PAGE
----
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January 17, 2019
Concussion Safety in Soccer
In the United States, it’s most often that football gets the headlines when it comes to concussions and their causes, but youth soccer players can also face potential concussion dangers. One of the biggest potential concussion causes is something that’s a common part of the game at its highest levels – heading.
 
If you’re not familiar with soccer, heading can be an effective way for players to pass the ball or score when it’s in the air. Recent studies have shown that repeated heading of the ball (especially when done incorrectly) can be linked to concussions, subconcussive symptoms and cognitive impairment. According to the Concussion Legacy Foundation, over 30% of concussions in soccer are caused by heading the ball or falling over or colliding with another player while trying to head the ball.
 
As a leader in youth sports safety, i9 Sports was the first national youth sports organization to ban heading across all its leagues in 2011. It wasn’t until late 2015 that the U.S. Soccer Federation announced its U.S. Soccer Concussion Initiative which banned heading for children 10 and under (and limits heading for children 11 to 13 to 30 minutes per week).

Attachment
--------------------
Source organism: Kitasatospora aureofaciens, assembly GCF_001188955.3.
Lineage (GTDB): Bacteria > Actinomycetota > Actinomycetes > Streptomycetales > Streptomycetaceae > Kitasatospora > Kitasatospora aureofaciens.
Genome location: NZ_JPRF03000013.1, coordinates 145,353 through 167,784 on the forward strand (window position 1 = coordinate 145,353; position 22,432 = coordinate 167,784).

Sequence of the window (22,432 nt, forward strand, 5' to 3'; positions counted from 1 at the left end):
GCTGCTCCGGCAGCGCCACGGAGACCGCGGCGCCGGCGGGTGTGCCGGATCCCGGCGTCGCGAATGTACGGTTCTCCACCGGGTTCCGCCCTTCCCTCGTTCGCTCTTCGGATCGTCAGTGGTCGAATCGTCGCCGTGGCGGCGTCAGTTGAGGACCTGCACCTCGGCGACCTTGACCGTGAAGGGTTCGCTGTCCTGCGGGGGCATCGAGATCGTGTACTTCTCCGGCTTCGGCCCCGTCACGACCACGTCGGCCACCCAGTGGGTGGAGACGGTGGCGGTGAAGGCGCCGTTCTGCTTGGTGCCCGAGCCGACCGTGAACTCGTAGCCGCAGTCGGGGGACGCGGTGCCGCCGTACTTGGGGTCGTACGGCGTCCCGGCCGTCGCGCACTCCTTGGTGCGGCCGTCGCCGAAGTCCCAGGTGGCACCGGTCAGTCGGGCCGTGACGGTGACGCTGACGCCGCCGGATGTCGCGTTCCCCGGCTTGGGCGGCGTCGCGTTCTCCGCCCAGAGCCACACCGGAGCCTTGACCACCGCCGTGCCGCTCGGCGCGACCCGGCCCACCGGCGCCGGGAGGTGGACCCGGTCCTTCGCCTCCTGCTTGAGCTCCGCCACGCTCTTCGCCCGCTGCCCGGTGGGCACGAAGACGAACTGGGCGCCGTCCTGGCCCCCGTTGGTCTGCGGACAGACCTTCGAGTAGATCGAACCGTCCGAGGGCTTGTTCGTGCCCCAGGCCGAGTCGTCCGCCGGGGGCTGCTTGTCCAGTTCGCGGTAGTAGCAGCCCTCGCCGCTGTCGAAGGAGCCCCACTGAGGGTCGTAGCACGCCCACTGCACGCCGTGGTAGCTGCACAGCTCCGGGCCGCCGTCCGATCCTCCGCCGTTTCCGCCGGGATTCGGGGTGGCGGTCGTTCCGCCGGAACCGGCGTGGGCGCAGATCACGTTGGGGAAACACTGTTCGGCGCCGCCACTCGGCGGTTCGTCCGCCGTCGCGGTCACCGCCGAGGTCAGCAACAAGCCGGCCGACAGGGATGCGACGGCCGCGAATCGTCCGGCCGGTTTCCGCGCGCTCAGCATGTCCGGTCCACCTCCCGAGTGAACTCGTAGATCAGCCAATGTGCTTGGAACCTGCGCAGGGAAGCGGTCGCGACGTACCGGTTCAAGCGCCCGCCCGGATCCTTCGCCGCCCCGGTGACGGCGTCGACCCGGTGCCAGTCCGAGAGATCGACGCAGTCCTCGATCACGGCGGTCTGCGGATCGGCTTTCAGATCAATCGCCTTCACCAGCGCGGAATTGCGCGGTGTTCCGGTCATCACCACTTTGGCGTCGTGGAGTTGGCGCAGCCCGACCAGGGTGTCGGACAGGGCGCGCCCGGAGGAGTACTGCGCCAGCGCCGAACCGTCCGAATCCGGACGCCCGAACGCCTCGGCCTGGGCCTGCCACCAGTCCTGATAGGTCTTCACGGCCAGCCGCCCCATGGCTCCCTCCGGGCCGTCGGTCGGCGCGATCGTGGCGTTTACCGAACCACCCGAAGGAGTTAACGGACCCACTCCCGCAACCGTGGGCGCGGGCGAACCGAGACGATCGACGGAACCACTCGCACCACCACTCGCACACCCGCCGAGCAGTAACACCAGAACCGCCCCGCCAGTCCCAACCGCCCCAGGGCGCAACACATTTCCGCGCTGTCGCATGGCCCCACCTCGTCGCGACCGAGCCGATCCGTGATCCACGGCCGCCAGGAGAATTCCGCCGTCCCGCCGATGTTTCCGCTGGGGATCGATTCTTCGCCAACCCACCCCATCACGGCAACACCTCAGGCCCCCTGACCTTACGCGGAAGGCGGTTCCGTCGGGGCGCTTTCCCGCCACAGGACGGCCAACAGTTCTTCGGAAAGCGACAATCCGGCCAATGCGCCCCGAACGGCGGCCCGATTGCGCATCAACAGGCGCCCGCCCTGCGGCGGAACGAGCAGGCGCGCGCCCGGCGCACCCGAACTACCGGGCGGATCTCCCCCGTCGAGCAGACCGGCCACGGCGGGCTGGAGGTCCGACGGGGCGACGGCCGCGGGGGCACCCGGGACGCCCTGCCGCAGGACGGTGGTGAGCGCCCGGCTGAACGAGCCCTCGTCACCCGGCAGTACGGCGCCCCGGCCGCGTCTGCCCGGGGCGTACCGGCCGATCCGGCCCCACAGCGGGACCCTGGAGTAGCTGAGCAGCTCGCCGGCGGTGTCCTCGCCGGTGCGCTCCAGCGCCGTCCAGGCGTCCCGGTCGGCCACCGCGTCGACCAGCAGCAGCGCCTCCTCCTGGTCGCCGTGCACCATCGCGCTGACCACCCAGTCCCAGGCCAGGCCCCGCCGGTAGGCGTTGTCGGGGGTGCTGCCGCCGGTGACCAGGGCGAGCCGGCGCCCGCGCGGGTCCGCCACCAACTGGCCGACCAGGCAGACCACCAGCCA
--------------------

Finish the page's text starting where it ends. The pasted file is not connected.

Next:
The Concussion Legacy Foundation estimates that banning heading until high school will result in the prevention of 100,000 concussions among youth soccer players every three years.
 
In addition to preventing brain trauma injuries, banning heading will allow players to focus on improving foot skills instead.
 
Brandi Chastain, a two-time FIFA Women’s World Cup champion and two-time gold medalist believes “as a coach I would prefer my players had focused solely on foot skills as they develop their love of the game. I believe this change will create better and safer soccer.”
 
Concussion Safety Protocol is a key part of every i9 Sports game play. Not only do we ban heading, we provide our parents and coaches with educational information on identifying concussions and apply our “When in Doubt, Sit Out” policy at all our games.
 
“We believe injuries, particularly head injuries, should never be an acceptable consequence of playing youth sports,” says Brian Sanders, president and CEO of i9 Sports. “We take our leadership role in youth sports safety seriously because we don’t think kids and their parents should ever have to choose between fun and safety – we give them both.”
 
 
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